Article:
Ear problems in children factsheet


Problems of the outer, middle, and inner ear are common in children and should always be checked by a doctor as soon as they happen.

Children’s ears are generally smaller and have narrow, horizontal-lying eustachian tubes. 

Eustachian tubes connect the ears to the back of the throat

Fluid and other substances are more likely to build up or get stuck in a child’s ear. This can cause infection and may lead to temporary or permanent hearing loss.

 Signs and symptoms

Symptoms of an ear problem in children can include:

  • tugging, rubbing, or pulling at the ear
  • being irritable
  • having difficulty sleeping
  • fluid coming out of the ear
  • buildup or crust of wax inside and around the ear
  • difficulty hearing
  • loss of balance
  • fever.

See your local doctor or present to the nearest emergency department if your child is experiencing:

  • high fever that will not go down
  • severe pain
  • blood or pus-like discharge coming from the ear.


Your child's doctor can diagnose an ear problem by looking at the outside and inside of the ear and checking your child's symptoms. The doctor may refer you to a specialist Ear, Nose and Throat (ENT) doctor if the problem is severe or needs scans and testing.

Common ear problems in children include:

  • buildup of excess wax that blocks the ear
  • a small object being inserted and becoming stuck
  • glue ear (a buildup of thick fluid that cannot drain out)
  • infection of the inner and outer ear.


Treatment of common ear problems will depend on the type of issue, your child's symptoms and how severe the issue is. 

Some ear problems can be treated with medication at home, while others may need surgery to fix. 

Your child's doctor will recommend the best treatment for their ear problem.


Glue ear

The lining of the middle ear keeps itself moist by making a watery fluid. Sometimes, this fluid becomes thick and gluggy, like glue. 

Thick fluid may not be able to pass through the eustachian tube properly and will build up in the ear, causing hearing loss and infection. 

This is called Glue ear. 

Glue ear can go away on its own, especially over summer when colds are less common. 

It can take up to one month to get better, and .it may take up to 3 months for hearing to return to normal.

Children are more at risk of glue ear when they:

  • have a severe cold or flu
  • have a nasal allergy-like allergic rhinitis
  • have a condition that affects the shape or the muscles of the eustachian tube, like cleft palate or Down syndrome
  • live with a family member who smokes
  • are Aboriginal or Torres Strait Islander.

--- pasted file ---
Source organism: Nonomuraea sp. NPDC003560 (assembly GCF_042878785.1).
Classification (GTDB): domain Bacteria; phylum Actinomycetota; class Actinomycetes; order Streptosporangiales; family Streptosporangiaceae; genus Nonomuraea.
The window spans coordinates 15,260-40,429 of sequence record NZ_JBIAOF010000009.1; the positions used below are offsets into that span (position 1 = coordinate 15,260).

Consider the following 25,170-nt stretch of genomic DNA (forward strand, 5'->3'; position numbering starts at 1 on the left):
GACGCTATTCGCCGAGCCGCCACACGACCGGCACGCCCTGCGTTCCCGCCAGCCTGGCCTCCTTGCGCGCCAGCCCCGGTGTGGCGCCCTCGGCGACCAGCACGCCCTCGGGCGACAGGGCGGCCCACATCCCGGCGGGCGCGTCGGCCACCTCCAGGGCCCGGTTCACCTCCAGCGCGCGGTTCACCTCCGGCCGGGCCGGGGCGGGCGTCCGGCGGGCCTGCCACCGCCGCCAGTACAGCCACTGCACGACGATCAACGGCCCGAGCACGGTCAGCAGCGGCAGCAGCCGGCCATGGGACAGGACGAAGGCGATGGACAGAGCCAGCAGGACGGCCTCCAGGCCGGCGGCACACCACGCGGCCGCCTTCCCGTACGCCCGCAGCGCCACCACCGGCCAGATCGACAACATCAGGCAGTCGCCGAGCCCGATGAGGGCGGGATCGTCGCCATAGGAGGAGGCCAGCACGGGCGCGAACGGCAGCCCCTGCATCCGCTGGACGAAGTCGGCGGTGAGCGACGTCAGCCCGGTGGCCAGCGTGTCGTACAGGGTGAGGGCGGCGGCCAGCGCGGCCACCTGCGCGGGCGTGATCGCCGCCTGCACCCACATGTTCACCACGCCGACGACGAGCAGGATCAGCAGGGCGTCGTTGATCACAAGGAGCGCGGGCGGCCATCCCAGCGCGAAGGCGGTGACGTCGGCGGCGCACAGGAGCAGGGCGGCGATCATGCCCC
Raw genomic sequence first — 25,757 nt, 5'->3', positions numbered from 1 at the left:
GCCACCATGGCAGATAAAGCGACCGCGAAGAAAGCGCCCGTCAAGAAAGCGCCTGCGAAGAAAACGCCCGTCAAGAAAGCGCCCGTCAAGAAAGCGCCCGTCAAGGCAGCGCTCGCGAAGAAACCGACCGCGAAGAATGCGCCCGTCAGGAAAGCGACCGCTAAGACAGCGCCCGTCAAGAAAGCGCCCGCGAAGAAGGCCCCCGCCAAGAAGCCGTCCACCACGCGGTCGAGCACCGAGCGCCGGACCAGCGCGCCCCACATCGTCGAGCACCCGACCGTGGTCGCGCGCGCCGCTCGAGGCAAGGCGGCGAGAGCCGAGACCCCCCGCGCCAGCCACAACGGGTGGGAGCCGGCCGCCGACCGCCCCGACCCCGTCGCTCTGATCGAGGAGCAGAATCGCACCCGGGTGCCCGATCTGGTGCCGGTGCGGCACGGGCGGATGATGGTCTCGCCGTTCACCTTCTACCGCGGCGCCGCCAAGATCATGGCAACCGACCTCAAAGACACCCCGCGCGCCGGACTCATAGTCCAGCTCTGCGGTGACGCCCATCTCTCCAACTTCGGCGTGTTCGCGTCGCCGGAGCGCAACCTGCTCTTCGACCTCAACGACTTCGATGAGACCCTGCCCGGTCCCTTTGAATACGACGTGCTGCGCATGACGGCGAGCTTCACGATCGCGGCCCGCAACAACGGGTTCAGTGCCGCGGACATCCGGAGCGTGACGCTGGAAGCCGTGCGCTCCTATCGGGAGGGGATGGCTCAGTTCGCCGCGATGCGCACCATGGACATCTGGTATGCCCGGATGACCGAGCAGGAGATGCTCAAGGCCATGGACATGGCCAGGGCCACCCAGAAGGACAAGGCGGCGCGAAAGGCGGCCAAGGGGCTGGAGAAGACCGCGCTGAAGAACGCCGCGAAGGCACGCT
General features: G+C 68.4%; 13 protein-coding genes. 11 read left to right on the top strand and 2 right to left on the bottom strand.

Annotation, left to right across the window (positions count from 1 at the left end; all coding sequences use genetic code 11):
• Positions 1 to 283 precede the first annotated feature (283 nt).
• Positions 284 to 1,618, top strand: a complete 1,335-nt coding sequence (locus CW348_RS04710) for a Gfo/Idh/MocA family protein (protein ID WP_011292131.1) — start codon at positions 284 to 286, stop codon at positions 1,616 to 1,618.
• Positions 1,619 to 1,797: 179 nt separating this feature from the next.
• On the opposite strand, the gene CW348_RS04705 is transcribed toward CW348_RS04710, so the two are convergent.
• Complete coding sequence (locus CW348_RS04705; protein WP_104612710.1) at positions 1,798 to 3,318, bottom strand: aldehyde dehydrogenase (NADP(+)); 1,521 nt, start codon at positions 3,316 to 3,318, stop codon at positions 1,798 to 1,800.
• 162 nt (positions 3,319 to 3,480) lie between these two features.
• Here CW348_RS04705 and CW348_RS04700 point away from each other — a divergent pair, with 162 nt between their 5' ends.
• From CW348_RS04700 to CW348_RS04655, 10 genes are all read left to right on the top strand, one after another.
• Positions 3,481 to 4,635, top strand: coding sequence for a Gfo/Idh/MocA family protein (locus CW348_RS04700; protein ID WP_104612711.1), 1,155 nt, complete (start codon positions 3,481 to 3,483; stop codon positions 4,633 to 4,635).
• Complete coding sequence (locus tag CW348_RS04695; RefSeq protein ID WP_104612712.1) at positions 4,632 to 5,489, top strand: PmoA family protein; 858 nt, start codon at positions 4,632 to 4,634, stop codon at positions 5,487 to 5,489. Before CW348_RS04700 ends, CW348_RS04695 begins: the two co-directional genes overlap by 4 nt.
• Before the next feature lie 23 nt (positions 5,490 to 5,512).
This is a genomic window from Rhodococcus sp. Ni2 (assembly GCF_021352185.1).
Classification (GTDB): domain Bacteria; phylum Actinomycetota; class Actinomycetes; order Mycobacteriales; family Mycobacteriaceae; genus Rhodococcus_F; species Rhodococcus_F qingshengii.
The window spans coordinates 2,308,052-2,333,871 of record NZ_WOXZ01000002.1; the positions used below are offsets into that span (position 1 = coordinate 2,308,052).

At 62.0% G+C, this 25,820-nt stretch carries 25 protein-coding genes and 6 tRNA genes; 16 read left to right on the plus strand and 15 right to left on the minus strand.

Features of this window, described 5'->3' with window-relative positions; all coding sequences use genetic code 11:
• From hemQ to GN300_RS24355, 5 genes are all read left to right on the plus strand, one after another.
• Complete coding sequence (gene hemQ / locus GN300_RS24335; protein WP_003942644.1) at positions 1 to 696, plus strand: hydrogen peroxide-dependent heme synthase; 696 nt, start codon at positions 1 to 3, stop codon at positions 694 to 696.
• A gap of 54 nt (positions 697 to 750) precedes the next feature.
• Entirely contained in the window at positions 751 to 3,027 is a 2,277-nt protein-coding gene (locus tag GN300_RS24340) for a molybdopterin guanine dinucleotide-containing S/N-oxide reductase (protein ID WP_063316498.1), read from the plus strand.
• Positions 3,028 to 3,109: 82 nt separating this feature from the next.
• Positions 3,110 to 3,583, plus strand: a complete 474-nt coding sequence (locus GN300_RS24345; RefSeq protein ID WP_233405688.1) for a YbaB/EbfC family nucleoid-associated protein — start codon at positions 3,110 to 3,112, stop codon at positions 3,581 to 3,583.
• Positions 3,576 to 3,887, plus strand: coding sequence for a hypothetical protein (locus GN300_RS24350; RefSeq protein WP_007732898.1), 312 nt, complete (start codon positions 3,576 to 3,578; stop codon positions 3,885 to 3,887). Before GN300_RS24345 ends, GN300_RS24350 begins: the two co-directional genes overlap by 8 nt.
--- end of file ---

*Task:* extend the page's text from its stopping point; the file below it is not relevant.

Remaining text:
Ask your local doctor to check for glue ear if your child has ear infections that keep coming back, or they are having difficulty hearing.

Glue ear that has not gone away by three months may need to be treated with grommets.

Grommets are small tubes that are inserted into the ear to help fluid drain out. 

It is important not to leave glue ear untreated, as it can cause hearing loss and issues with learning and development.

Excess Wax

Ear wax is a soft substance in the ear that is produced by the ear canal glands. It protects the ear from things like:

  • water
  • foreign objects
  • germs that lead to infection.

Ear wax is made constantly. The new wax will push the old wax out of the ear. Chewing and talking can also help work the wax out of the ear. 

Ear wax has a yellow or orange colour and a thick, pasty texture. You can use a wet washcloth during bath time to gently remove excess wax from your child's ear. Do not insert cotton buds into the ear to clean out the wax.

Sometimes, ear wax can build up inside the ear and become hard. When this happens, your child may feel an ache and temporarily lose their hearing. 

If the built-up ear wax cannot be removed with gentle cleaning, your child will need to see their local doctor to have it treated.

Treatment to remove ear wax can include:

  • medicated drops to soften the ear wax
  • flushing of the ear with a syringe
  • using a micro-suction machine to remove the wax.

Objects in the ear

Children can often try to insert small objects into their own or other people's ears. They will do this because they are exploring the world and are interested in how things feel.

Everyday objects that get stuck in ears include:

  • small toys, like Lego bricks
  • beads
  • cotton buds
  • seeds or stones from fruit or other foods
  • rocks
  • batteries
  • anything else they may find on the floor.

Insects can also fly or crawl into the ear and become stuck.

Do not try to get objects out of a child’s ear by inserting fingers, cotton buds, or other items. Doing this will push the object in further and cause severe infection or damage to the ear.

See your local doctor as soon as possible or go to the nearest emergency department to have the object removed. If your doctor cannot remove the object, they will refer you to a specialist for treatment.

You can reduce the risk of objects being inserted into your child's ear by:

  • supervising children while they are eating smaller foods like peas or corn kernels
  • avoiding toys with small pieces or pieces that come apart easily
  • sweeping or vacuuming the floor regularly.
Last updated Friday 2nd February 2024


This factsheet is provided for general information only. It does not constitute health advice and should not be used to diagnose or treat any health condition.

Please consult with your doctor or other health professional to make sure this information is right for you and/or your child.

The Sydney Children’s Hospitals Network does not accept responsibility for inaccuracies or omissions, the interpretation of the information, or for success or appropriateness of any treatment described in the factsheet.

© Sydney Children’s Hospitals Network 2024